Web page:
CRN submits comments to USDA and HHS on the Dietary Guidelines Advisory Committee’s scientific report

The Council for Responsible Nutrition has submitted comments to the United States Department of Agriculture (USDA) and the U.S. Department of Health and Human Services (HHS) in response to the Dietary Guidelines Advisory Committee’s final scientific report.

The Council for Responsible Nutrition (CRN; Washington, D.C.) has submitted comments to the United States Department of Agriculture (USDA) and the U.S. Department of Health and Human Services (HHS) in response to the Dietary Guidelines Advisory Committee’s final scientific report to inform the development of the 2020-2025 Dietary Guidelines for Americans. The trade organization issued a statement upon the report’s release, encouraged by the committee’s acknowledgement of the appropriate use of dietary supplements during pregnancy.

CRN’s written comments to USDA and HHS offer more detailed recommendations for the development of the 2020-2025 Dietary Guidelines of Americans, specifically with regard to how dietary supplements may be more broadly incorporated into the guidelines. For example, the committee’s report determined that the U.S. population one year of age and older did not meet recommended intakes of vitamins A, C, D, E, and K, calcium, dietary fiber, potassium, magnesium, and choline. In addition, USDA Food Patterns do not meet nutrient adequacy goals for iron, vitamin D, vitamin E, and choline. Vitamin D is considered a nutrient of public health concern for the entire population, but so few food sources are available, therefore USDA Food Patterns do provide recommended amounts of vitamin D. Therefore, argues CRN, the Dietary Guidelines should emphasize supplementation of vitamin D, and other nutrients such as vitamin E and choline, to meet recommended intakes.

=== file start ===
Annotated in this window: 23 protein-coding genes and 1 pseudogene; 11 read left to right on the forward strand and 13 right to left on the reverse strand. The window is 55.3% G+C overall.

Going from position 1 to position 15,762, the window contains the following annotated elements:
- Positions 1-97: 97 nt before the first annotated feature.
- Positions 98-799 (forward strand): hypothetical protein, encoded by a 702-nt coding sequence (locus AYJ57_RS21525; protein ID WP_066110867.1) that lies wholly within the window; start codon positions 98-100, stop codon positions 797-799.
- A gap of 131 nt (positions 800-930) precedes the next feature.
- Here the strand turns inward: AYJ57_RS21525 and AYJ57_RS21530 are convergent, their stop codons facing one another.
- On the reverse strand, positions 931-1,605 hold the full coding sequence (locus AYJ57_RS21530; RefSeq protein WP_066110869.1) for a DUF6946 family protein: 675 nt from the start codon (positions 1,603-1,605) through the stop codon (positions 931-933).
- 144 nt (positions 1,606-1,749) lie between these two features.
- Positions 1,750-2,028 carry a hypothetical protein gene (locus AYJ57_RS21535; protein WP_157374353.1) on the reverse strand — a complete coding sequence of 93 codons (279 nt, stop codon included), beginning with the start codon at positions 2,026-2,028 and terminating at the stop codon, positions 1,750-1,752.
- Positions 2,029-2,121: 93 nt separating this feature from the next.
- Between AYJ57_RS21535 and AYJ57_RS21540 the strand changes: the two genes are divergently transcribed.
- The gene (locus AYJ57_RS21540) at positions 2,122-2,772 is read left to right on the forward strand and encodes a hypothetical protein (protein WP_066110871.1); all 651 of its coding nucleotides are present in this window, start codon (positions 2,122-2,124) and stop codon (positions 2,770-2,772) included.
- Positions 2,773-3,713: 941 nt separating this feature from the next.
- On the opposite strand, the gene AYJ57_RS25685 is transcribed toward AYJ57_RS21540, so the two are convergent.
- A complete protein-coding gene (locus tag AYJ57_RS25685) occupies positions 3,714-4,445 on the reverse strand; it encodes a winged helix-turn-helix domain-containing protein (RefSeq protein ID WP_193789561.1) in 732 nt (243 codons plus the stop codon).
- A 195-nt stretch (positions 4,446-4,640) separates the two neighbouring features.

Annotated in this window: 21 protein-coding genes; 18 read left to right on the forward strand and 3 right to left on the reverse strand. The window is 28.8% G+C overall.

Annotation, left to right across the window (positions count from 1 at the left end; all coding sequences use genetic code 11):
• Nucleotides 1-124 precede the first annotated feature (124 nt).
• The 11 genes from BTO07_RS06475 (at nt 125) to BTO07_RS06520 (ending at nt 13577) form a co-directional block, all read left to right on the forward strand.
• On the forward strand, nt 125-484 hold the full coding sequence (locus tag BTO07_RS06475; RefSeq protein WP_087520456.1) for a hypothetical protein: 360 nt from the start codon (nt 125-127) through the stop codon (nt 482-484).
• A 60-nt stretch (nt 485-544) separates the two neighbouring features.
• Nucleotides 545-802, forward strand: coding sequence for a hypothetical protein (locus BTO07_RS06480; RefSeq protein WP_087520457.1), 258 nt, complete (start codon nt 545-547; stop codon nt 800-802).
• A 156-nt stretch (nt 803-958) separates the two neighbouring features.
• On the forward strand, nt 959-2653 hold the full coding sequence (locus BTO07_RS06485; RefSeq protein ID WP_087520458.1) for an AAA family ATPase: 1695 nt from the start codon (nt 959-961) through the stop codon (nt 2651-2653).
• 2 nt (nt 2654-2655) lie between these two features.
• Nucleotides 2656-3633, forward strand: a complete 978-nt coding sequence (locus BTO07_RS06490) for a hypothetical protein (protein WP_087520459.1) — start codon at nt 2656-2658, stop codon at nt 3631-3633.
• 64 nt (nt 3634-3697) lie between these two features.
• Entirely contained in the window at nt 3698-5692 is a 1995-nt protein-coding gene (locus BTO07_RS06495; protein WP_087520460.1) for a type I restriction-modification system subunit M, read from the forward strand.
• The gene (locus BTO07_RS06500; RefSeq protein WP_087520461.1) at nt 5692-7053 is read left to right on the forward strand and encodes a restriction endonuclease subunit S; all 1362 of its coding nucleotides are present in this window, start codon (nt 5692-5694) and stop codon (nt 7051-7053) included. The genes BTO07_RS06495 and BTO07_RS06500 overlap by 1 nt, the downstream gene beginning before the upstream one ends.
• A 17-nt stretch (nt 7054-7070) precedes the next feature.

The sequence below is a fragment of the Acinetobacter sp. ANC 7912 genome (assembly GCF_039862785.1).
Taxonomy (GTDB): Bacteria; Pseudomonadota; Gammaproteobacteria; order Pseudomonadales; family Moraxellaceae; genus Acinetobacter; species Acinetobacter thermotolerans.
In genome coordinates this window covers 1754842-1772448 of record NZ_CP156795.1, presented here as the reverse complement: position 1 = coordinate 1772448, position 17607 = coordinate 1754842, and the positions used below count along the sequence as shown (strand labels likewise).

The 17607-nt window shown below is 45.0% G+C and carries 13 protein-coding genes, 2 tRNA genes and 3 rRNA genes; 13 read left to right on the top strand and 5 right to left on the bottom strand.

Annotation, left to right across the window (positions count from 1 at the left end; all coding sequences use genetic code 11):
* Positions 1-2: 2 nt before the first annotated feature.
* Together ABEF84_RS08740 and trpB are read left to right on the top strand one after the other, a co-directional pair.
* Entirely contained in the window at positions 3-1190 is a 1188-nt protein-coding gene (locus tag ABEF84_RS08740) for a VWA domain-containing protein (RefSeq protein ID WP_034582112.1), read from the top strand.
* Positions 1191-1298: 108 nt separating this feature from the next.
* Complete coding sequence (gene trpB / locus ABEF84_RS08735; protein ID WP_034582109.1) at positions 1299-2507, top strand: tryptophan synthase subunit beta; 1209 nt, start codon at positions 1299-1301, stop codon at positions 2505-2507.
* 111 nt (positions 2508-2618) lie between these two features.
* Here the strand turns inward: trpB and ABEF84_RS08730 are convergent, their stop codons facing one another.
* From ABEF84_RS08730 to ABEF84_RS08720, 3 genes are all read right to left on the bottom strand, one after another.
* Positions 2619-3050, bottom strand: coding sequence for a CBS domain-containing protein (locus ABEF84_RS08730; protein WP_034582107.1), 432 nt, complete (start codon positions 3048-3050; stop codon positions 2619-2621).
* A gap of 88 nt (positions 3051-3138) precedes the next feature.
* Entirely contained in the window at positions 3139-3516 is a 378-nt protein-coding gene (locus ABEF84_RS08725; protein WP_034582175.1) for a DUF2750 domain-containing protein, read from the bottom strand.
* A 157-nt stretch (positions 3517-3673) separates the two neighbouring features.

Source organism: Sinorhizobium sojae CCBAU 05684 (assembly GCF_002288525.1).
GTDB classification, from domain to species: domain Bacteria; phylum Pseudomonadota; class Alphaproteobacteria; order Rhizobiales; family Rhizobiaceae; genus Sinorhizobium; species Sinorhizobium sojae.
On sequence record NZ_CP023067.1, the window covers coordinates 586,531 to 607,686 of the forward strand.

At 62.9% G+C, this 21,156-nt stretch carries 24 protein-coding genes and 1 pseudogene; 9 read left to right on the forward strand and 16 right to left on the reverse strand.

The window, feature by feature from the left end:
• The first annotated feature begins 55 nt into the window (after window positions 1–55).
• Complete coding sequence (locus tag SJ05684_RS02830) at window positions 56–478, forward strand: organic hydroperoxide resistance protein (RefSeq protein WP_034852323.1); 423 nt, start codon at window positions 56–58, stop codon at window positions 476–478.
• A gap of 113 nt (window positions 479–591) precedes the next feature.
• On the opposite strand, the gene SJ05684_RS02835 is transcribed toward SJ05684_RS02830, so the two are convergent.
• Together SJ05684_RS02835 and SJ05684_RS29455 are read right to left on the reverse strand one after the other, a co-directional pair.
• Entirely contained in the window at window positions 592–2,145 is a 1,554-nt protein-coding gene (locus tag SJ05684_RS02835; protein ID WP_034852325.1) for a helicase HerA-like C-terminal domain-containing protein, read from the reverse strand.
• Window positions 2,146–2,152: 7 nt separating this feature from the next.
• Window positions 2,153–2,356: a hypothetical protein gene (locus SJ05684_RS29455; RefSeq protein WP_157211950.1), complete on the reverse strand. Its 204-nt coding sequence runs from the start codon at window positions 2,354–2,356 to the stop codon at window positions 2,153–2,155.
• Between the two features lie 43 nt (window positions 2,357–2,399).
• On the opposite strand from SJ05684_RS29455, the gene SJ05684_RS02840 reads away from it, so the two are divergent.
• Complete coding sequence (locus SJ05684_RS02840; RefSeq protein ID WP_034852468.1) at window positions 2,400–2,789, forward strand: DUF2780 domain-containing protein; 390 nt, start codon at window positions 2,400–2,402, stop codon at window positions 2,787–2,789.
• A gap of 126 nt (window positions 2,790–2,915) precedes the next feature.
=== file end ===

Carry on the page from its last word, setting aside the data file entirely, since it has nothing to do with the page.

CRN summarizes its comments as follows: “CRN recommends that the Dietary Guidelines highlight special nutrient needs at each life stage and include strategies to meet nutrient intake targets that incorporate dietary supplements, particularly when USDA Food Patterns are unable to provide recommended intakes of underconsumed nutrients, especially those of public health concern. Further, the Dietary Guidelines should reinforce current expert recommendations regarding nutrient supplementation during pregnancy, lactation, and birth to 24 months life stages. For these life stages, it is also important that the Dietary Guidelines recommend communication with a healthcare practitioner about specific nutritional needs.”